ADVERTISEMENT
ADVERTISEMENT
Staff photo by C.B. Schmelter / Ashley Harrison poses with her 6-month chip at The Launch Pad on Monday, Nov. 30, 2020 in Chattanooga, Tenn. The Launch Pad is a sober living home for women founded by local restaurateur Scottie Bowman.

After more than 25 years of alcohol and drug addiction, local restaurateur Scottie Bowman began her nearly 19-year-long journey of sobriety that continues today.

For many years her goal has been to open a sober living house in Chattanooga, where she could help other women in recovery by offering them a temporary place to live in a supportive, positive environment as they get their lives back on track.

She fulfilled that goal earlier this year when construction was completed on The Launch Pad, a sober living house in downtown Chattanooga that opened its doors to its first residents in July.

"I believe in recovery," Bowman said. "I think alcohol and drug addiction costs us lives and money and community solidarity, and I think it's a good cause."

Photo Gallery

Giving Tuesday fundraiser

Bowman said she spent the first six months of her sobriety in a sober living house, where she was able to learn to live with other women, form relationships and find encouragement that helped her to stay sober. If she had chosen to move home after the 30 days she spent in in-patient treatment rather than into a sober living house, she probably would not have been successful in staying sober, she said.

"I just want to see other people succeed," Bowman said.

Among The Launch Pad's success stories is Ashley Harrison, who was one of the first eight women to move in and recently celebrated six months of sobriety.

Harrison said she's tried many times to get sober and has been through lots of substance abuse treatment programs, but none like The Launch Pad. One big difference is that residents of The Launch Pad have real-world responsibilities and are held accountable, she said.

The Launch Pad's residents are required to find work within their first month, at which time they start paying rent. They also must attend meetings and pass drug tests to verify that they are staying sober, and if they do not they are asked to leave.

"The other places kind of cut me off from the world," she said of other programs, adding that she previously slipped back into addiction once she went back home to her everyday life. "What The Launch Pad offers to me is putting me back into society slowly. This program is so different for me because I am just 30 minutes from home, and I'm still able to work and live in the house with these other women who are trying to get their lives back, get their children back."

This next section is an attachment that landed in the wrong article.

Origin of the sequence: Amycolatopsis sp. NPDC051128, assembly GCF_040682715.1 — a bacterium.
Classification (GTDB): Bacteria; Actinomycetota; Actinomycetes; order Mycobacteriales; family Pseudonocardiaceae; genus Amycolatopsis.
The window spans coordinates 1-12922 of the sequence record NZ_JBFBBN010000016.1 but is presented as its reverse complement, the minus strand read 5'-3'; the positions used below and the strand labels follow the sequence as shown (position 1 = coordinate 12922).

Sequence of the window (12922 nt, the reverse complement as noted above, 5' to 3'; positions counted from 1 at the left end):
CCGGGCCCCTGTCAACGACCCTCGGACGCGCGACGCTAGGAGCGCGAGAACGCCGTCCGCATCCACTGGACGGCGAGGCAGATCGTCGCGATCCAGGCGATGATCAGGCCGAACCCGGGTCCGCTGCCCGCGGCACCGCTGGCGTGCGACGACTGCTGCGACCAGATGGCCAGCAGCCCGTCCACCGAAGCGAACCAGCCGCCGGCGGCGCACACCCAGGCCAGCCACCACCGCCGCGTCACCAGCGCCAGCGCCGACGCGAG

Women are allowed to stay at The Launch Pad for up to two years, and Harrison said she plans to stay as long as it takes to get back on her feet.

With eight residents and a resident manager, the house is at capacity and receives daily calls from new people wanting to move in.

While Bowman said her original plan was to open one house, the enthusiasm of her board of directors has led her to dream even bigger. She has purchased seven adjacent lots on the same block as the existing home, where her goal is to build four more houses in the next five years. That would provide housing for 40 women in recovery and five resident managers, she said.

To raise funds to help support The Launch Pad's residents, recovery programs and future growth, members of the 501(c)(3) nonprofit organization's board of directors have agreed to match all donations up to $7,500 on Giving Tuesday on Dec. 1.

For a $500 donation — which supports a resident for one month — on Giving Tuesday, donors can receive a snow crab and shrimp boil for four from Scottie's on the River, one of Bowman's restaurants, that they can order and pick up whenever they choose.

The restaurant is also offering a variety of other specials on Giving Tuesday, when Bowman will donate 20% of its proceeds from 4-10 p.m. to support residents and sobriety-related programs at The Launch Pad.

In the 12 days leading up to the Giving Tuesday fundraiser, Bowman created a 12-video series, "Today is not a good day to die," based on her own recovery. To view the series, visit facebook.com/thelaunchpadchattanooga.

To learn more about The Launch Pad or to make a donation, visit thelaunchpadchattanooga.org or call 423-902-4822. Scottie's on the River is at 491 Riverfront Parkway and can be reached at 423-269-7487.

Contact Emily Crisman at ecrisman@timesfreepress.com or 423-757-6508. Follow her on Twitter @emcrisman.

 

ADVERTISEMENT
ADVERTISEMENT
ADVERTISEMENT
ADVERTISEMENT